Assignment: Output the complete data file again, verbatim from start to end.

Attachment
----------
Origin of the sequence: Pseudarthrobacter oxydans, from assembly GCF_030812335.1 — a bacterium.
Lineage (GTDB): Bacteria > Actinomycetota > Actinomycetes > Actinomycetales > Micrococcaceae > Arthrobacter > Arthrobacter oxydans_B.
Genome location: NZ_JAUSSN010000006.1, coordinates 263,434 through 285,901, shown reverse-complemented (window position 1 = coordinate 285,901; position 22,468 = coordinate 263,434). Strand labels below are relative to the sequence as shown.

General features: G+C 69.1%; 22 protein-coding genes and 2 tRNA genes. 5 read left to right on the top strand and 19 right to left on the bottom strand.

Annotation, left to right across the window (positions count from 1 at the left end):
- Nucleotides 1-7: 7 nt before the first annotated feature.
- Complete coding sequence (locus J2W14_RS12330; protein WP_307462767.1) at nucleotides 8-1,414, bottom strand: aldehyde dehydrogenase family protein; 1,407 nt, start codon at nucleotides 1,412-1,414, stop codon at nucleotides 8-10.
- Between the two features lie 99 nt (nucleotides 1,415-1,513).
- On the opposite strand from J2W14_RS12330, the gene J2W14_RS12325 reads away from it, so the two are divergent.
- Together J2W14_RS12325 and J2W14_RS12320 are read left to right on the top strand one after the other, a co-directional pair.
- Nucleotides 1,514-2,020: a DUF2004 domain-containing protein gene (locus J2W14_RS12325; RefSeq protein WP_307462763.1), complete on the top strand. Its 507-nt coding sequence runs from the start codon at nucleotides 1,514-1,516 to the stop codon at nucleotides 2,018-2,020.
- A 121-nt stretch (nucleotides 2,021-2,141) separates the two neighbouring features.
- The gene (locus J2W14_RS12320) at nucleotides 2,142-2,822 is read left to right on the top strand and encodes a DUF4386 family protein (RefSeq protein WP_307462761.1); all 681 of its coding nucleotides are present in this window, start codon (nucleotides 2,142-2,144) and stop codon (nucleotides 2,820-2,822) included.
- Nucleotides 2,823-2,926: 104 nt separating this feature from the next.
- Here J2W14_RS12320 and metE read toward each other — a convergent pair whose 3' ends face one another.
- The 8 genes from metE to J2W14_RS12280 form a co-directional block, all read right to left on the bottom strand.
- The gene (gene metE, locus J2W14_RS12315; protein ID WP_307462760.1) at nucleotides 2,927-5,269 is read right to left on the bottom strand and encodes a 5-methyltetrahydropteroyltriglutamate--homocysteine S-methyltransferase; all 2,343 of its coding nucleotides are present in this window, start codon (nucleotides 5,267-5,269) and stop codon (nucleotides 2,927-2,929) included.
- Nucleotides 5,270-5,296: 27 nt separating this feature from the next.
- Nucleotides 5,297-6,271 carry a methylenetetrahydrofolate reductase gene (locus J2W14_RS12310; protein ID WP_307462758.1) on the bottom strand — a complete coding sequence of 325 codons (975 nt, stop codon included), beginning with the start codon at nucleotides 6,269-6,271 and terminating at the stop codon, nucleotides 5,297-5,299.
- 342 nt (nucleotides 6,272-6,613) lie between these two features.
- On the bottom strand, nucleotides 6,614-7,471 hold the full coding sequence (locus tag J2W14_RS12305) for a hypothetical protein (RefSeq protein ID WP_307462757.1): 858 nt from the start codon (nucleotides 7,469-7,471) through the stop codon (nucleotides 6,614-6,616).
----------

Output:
Origin of the sequence: Pseudarthrobacter oxydans, from assembly GCF_030812335.1 — a bacterium.
Lineage (GTDB): Bacteria > Actinomycetota > Actinomycetes > Actinomycetales > Micrococcaceae > Arthrobacter > Arthrobacter oxydans_B.
Genome location: NZ_JAUSSN010000006.1, coordinates 263,434 through 285,901, shown reverse-complemented (window position 1 = coordinate 285,901; position 22,468 = coordinate 263,434). Strand labels below are relative to the sequence as shown.

General features: G+C 69.1%; 22 protein-coding genes and 2 tRNA genes. 5 read left to right on the top strand and 19 right to left on the bottom strand.

Annotation, left to right across the window (positions count from 1 at the left end):
- Nucleotides 1-7: 7 nt before the first annotated feature.
- Complete coding sequence (locus J2W14_RS12330; protein WP_307462767.1) at nucleotides 8-1,414, bottom strand: aldehyde dehydrogenase family protein; 1,407 nt, start codon at nucleotides 1,412-1,414, stop codon at nucleotides 8-10.
- Between the two features lie 99 nt (nucleotides 1,415-1,513).
- On the opposite strand from J2W14_RS12330, the gene J2W14_RS12325 reads away from it, so the two are divergent.
- Together J2W14_RS12325 and J2W14_RS12320 are read left to right on the top strand one after the other, a co-directional pair.
- Nucleotides 1,514-2,020: a DUF2004 domain-containing protein gene (locus J2W14_RS12325; RefSeq protein WP_307462763.1), complete on the top strand. Its 507-nt coding sequence runs from the start codon at nucleotides 1,514-1,516 to the stop codon at nucleotides 2,018-2,020.
- A 121-nt stretch (nucleotides 2,021-2,141) separates the two neighbouring features.
- The gene (locus J2W14_RS12320) at nucleotides 2,142-2,822 is read left to right on the top strand and encodes a DUF4386 family protein (RefSeq protein WP_307462761.1); all 681 of its coding nucleotides are present in this window, start codon (nucleotides 2,142-2,144) and stop codon (nucleotides 2,820-2,822) included.
- Nucleotides 2,823-2,926: 104 nt separating this feature from the next.
- Here J2W14_RS12320 and metE read toward each other — a convergent pair whose 3' ends face one another.
- The 8 genes from metE to J2W14_RS12280 form a co-directional block, all read right to left on the bottom strand.
- The gene (gene metE, locus J2W14_RS12315; protein ID WP_307462760.1) at nucleotides 2,927-5,269 is read right to left on the bottom strand and encodes a 5-methyltetrahydropteroyltriglutamate--homocysteine S-methyltransferase; all 2,343 of its coding nucleotides are present in this window, start codon (nucleotides 5,267-5,269) and stop codon (nucleotides 2,927-2,929) included.
- Nucleotides 5,270-5,296: 27 nt separating this feature from the next.
- Nucleotides 5,297-6,271 carry a methylenetetrahydrofolate reductase gene (locus J2W14_RS12310; protein ID WP_307462758.1) on the bottom strand — a complete coding sequence of 325 codons (975 nt, stop codon included), beginning with the start codon at nucleotides 6,269-6,271 and terminating at the stop codon, nucleotides 5,297-5,299.
- 342 nt (nucleotides 6,272-6,613) lie between these two features.
- On the bottom strand, nucleotides 6,614-7,471 hold the full coding sequence (locus tag J2W14_RS12305) for a hypothetical protein (RefSeq protein ID WP_307462757.1): 858 nt from the start codon (nucleotides 7,469-7,471) through the stop codon (nucleotides 6,614-6,616).